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Education: The breadth of topics covered by subreddits means kids can learn something about anything -- but there's always the risk they'll run into info that's offensive or not age-appropriate.
Synopsis: Share, rank, and discuss news -- and adult topics.
Common Sense Rates It:
Parents need to know
Parents need to know that this social news site can inform and influence kids to both positive and negative ends. Reddit is a place for free speech and kids will see things that are credible, factual, and charitable as well as silly, offensive, and weird. To a degree, a voting system helps police the area. Links with the most positive votes float to the top of the page, but there's no telling why people vote the way they do (Dan Akroyd in a strip club vs. Q & A with a NASA scientist? Team Akroyd wins). Reddit is a peek into what people find interesting in the world and how they feel about it, but the adult attitudes and opinions expressed here can impact impressionable kids.
- Families can talk about the benefits and drawbacks of an open, free-speech community. What are the consequences of sharing opinions in an anonymous, public environment? What are good rules to follow when responding to others? Read Common Sense Media's Digital Life: Our Kids Connected Culture.
- Kids begin to form their moral and philosophical beliefs in their mid to late teens. How does the news affect them? Read Common Sense Media's Explaining the News to Kids.
- Families can talk about how to recognize bias and stereotyping in the media. Read Common Sense Media's Tips for Battling Stereotypes.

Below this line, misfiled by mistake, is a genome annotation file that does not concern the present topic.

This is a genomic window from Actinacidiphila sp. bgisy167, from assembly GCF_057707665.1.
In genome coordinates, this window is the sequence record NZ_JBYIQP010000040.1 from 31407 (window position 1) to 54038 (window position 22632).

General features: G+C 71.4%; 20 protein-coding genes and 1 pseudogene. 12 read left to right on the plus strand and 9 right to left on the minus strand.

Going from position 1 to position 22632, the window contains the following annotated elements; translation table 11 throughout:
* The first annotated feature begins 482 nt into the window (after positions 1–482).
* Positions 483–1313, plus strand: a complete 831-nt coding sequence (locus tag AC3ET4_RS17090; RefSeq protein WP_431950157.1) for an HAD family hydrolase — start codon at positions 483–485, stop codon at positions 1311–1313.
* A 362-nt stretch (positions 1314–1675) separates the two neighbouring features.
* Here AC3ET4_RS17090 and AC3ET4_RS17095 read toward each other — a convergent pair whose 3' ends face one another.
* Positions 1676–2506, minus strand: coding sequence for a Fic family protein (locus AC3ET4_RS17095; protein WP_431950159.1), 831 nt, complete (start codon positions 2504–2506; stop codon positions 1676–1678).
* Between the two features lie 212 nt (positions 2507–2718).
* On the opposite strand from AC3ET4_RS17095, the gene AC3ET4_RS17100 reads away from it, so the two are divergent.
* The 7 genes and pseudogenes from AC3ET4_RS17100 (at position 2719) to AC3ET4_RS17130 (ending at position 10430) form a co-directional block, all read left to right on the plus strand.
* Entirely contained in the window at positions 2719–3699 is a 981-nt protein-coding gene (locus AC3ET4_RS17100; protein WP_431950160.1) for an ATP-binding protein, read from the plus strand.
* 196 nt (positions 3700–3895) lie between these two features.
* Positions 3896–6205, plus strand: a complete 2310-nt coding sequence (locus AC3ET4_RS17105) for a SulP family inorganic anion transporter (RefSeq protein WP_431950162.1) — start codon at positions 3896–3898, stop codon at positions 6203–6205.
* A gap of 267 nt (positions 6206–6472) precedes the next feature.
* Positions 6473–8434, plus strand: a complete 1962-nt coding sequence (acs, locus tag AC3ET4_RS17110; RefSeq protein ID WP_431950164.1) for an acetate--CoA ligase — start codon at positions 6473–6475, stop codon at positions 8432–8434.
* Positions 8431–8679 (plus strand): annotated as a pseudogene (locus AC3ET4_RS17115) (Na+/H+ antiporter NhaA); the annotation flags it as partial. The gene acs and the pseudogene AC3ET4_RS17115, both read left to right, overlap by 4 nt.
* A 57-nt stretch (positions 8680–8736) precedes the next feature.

What's the story?
Kids can access links that lead to stories or photos on external sites. Once they register, they can vote, make self-posts, or subscribe to "subreddits" that focus on specific topics. The signup process doesn't require proof of age. Voting a link "up" or "down" affects its popularity over other stories on the page. Kids can comment in response to stories or other users, and then vote on those, too; a user with a lot of upvoted comments earns "karma," which doesn't affect the user's experience, but does look nice in the bare-bones user profiles.
Is it any good?
Reddit is an excellent example of the power of people; in its completely open environment groups have formed, campaigned, and raised significant amounts of money for positive change. Subreddits connect users with common interests while moderators keep things on topic and stick to clearly posted rules. The drawback here is the same as it is for the entire Internet -- there's just no telling what people will put out there. Links, comments, and entire subreddits may expose kids to biased, offensive, or sexual content. Reddit's best audience is a grown-up one.
The Good Stuff
Messages: Several groups have famously organized on Reddit to effect positive change, most notably raising tens and hundreds of thousands of dollars for various causes.
Educational Value: The breadth of topics covered by subreddits means kids can learn something about anything -- but there's always the risk they'll run into info that's offensive or not age-appropriate.
Role Models: Reddit's "upvoting" and "downvoting" system results in the community creating it's own role models.
What to watch out for
Violence Links, subreddits, and user comments could have offensive content that references or describes violence.
Sex: Reddit has banned sexual or suggestive content that shows minors, but there are no restrictions on other sexy stuff. Subreddits can be made "adult only" but nothing prevents a kid under 18 from reading them.
Language: Links to news and information may be safe but, there's no way to predict what users will say in their comments.
Consumerism: Even for free users, ads do not intrude (in fact, they are difficult to find, period). An inexpensive gold membership lets users decide what ads they want to see.
Drinking, drugs & smoking: Links, subreddits, and user comments could have content that references or describes drugs and drug use.